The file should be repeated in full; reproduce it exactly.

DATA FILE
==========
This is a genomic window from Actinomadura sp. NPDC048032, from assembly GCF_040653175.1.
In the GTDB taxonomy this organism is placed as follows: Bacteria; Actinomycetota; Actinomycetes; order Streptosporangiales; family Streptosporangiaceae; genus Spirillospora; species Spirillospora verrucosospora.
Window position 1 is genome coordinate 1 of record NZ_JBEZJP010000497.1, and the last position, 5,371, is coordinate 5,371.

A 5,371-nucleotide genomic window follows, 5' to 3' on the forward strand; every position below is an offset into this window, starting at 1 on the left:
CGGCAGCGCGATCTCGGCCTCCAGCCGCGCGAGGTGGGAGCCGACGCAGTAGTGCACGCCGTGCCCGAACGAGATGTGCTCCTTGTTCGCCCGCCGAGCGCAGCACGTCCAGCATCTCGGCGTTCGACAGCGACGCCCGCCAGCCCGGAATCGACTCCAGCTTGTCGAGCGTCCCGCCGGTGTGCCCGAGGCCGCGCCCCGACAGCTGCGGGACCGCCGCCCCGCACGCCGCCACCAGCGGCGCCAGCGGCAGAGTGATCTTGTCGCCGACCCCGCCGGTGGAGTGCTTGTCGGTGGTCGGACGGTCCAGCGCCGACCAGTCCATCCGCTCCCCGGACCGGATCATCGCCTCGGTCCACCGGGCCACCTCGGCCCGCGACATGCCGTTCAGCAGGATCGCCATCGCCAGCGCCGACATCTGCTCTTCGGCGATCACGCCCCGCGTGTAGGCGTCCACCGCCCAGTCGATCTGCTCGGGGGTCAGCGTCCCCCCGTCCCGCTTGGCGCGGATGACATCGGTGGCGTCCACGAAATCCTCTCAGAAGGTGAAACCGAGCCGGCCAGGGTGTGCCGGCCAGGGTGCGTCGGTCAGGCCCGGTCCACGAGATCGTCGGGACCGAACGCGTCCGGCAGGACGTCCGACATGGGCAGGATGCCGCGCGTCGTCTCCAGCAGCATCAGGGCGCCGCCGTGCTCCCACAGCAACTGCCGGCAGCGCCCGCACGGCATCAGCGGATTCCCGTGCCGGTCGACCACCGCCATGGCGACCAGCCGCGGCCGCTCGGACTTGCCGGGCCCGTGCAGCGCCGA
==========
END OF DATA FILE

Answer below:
This is a genomic window from Actinomadura sp. NPDC048032, from assembly GCF_040653175.1.
In the GTDB taxonomy this organism is placed as follows: Bacteria; Actinomycetota; Actinomycetes; order Streptosporangiales; family Streptosporangiaceae; genus Spirillospora; species Spirillospora verrucosospora.
Window position 1 is genome coordinate 1 of record NZ_JBEZJP010000497.1, and the last position, 5,371, is coordinate 5,371.

A 5,371-nucleotide genomic window follows, 5' to 3' on the forward strand; every position below is an offset into this window, starting at 1 on the left:
CGGCAGCGCGATCTCGGCCTCCAGCCGCGCGAGGTGGGAGCCGACGCAGTAGTGCACGCCGTGCCCGAACGAGATGTGCTCCTTGTTCGCCCGCCGAGCGCAGCACGTCCAGCATCTCGGCGTTCGACAGCGACGCCCGCCAGCCCGGAATCGACTCCAGCTTGTCGAGCGTCCCGCCGGTGTGCCCGAGGCCGCGCCCCGACAGCTGCGGGACCGCCGCCCCGCACGCCGCCACCAGCGGCGCCAGCGGCAGAGTGATCTTGTCGCCGACCCCGCCGGTGGAGTGCTTGTCGGTGGTCGGACGGTCCAGCGCCGACCAGTCCATCCGCTCCCCGGACCGGATCATCGCCTCGGTCCACCGGGCCACCTCGGCCCGCGACATGCCGTTCAGCAGGATCGCCATCGCCAGCGCCGACATCTGCTCTTCGGCGATCACGCCCCGCGTGTAGGCGTCCACCGCCCAGTCGATCTGCTCGGGGGTCAGCGTCCCCCCGTCCCGCTTGGCGCGGATGACATCGGTGGCGTCCACGAAATCCTCTCAGAAGGTGAAACCGAGCCGGCCAGGGTGTGCCGGCCAGGGTGCGTCGGTCAGGCCCGGTCCACGAGATCGTCGGGACCGAACGCGTCCGGCAGGACGTCCGACATGGGCAGGATGCCGCGCGTCGTCTCCAGCAGCATCAGGGCGCCGCCGTGCTCCCACAGCAACTGCCGGCAGCGCCCGCACGGCATCAGCGGATTCCCGTGCCGGTCGACCACCGCCATGGCGACCAGCCGCGGCCGCTCGGACTTGCCGGGCCCGTGCAGCGCCGA